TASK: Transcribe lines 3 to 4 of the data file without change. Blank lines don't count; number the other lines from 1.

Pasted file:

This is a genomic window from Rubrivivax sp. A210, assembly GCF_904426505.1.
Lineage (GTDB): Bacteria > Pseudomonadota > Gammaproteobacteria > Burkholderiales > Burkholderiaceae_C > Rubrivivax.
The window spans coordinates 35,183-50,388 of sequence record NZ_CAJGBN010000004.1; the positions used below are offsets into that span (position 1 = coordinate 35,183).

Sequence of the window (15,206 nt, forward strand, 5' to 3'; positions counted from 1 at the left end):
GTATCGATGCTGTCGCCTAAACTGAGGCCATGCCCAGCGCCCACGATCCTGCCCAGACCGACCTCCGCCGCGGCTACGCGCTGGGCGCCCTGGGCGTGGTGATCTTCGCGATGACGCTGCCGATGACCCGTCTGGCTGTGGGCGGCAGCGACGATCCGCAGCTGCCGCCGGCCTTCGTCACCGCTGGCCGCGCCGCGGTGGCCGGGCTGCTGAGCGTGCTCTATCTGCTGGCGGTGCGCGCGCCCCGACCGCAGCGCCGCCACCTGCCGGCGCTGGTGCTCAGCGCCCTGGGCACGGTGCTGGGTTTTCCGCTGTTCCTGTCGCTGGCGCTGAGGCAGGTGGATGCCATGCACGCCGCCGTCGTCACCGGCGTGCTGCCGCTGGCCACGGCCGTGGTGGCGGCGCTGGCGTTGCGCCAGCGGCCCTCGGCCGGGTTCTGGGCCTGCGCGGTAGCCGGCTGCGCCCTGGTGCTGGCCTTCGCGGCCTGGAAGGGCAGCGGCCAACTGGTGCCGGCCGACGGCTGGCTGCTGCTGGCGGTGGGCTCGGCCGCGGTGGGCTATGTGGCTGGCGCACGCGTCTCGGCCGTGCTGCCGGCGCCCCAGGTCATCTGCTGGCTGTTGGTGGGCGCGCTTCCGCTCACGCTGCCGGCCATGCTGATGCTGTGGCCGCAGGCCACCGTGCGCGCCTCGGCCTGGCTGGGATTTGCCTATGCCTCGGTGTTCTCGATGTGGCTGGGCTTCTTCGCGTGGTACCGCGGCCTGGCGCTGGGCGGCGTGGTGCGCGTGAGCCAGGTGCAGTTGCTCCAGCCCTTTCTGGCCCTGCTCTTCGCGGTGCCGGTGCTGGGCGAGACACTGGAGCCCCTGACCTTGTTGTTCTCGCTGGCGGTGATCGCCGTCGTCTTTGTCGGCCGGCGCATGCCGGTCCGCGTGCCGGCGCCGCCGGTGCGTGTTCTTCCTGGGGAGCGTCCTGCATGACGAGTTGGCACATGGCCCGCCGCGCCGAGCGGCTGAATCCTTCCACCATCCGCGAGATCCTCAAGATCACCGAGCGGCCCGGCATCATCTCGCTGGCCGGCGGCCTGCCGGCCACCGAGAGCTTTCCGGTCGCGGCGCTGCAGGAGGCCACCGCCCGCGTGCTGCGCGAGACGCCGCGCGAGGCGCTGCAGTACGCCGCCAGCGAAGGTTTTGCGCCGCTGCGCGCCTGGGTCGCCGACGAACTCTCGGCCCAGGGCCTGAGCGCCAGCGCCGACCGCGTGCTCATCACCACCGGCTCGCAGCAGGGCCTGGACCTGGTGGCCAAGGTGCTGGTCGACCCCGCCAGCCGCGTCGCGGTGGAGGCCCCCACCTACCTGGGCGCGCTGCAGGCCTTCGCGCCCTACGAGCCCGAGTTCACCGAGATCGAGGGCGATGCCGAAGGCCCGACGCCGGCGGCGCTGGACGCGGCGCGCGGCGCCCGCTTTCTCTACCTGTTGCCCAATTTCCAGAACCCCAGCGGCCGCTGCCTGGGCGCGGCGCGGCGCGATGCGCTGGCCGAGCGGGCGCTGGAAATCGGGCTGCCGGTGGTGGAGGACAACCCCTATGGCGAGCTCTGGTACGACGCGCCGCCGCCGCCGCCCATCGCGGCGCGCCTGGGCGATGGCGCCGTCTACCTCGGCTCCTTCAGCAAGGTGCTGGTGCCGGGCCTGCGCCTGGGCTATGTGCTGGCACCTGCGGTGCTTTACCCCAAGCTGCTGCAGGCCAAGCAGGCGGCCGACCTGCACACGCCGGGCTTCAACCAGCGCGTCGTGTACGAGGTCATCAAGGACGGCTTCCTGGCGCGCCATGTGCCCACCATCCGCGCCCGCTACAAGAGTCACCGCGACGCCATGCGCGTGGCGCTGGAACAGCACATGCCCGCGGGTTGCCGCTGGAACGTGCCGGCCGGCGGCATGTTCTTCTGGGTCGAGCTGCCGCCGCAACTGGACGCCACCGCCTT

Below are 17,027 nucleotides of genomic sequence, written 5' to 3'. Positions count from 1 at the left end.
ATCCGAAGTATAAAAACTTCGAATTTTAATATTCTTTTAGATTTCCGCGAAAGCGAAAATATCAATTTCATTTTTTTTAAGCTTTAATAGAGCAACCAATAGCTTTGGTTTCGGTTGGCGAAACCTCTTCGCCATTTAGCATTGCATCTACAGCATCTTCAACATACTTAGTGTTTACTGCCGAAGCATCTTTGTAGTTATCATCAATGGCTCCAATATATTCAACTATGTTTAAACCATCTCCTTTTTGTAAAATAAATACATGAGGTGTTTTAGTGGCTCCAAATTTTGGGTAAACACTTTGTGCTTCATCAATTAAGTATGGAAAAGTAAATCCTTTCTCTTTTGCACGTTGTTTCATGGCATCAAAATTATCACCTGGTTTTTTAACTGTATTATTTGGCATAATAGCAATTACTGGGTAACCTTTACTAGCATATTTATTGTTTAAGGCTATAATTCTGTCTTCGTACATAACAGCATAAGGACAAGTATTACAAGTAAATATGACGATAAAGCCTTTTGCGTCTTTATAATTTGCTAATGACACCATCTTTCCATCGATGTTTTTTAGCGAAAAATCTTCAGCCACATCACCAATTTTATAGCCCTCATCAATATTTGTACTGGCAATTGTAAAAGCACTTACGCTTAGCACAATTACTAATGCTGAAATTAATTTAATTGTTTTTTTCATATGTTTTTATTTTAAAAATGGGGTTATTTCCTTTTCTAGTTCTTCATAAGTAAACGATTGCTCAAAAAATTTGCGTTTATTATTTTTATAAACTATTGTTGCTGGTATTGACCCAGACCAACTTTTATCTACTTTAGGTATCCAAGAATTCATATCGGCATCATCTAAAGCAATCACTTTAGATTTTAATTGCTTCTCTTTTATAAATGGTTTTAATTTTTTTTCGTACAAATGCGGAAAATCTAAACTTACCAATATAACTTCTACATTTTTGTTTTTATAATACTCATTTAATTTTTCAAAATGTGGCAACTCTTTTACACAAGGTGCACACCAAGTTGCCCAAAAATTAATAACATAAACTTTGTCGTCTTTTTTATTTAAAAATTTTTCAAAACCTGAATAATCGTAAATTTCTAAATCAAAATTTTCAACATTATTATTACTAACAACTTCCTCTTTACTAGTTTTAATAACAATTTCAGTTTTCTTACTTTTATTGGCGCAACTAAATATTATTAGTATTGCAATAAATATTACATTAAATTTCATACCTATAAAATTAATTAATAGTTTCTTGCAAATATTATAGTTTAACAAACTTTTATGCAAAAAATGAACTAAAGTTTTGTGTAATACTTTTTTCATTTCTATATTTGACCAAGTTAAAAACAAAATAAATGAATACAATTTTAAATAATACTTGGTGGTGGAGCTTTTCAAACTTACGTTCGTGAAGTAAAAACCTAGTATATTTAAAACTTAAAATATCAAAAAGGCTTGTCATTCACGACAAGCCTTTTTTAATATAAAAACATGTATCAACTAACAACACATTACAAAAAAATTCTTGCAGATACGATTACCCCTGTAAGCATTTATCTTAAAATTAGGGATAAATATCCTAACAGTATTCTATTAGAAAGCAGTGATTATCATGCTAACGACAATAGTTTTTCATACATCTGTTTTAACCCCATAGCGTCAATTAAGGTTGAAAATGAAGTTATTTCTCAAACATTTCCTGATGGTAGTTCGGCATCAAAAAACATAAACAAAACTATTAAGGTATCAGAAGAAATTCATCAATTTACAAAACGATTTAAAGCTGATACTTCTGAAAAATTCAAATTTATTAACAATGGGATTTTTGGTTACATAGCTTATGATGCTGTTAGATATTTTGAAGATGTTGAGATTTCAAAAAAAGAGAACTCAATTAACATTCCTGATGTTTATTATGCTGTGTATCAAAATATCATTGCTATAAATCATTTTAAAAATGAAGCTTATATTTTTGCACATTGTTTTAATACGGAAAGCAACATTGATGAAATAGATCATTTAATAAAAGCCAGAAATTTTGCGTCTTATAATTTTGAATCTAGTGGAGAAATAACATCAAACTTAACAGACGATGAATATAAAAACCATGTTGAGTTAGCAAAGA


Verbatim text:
The window spans coordinates 35,183-50,388 of sequence record NZ_CAJGBN010000004.1; the positions used below are offsets into that span (position 1 = coordinate 35,183).

Sequence of the window (15,206 nt, forward strand, 5' to 3'; positions counted from 1 at the left end):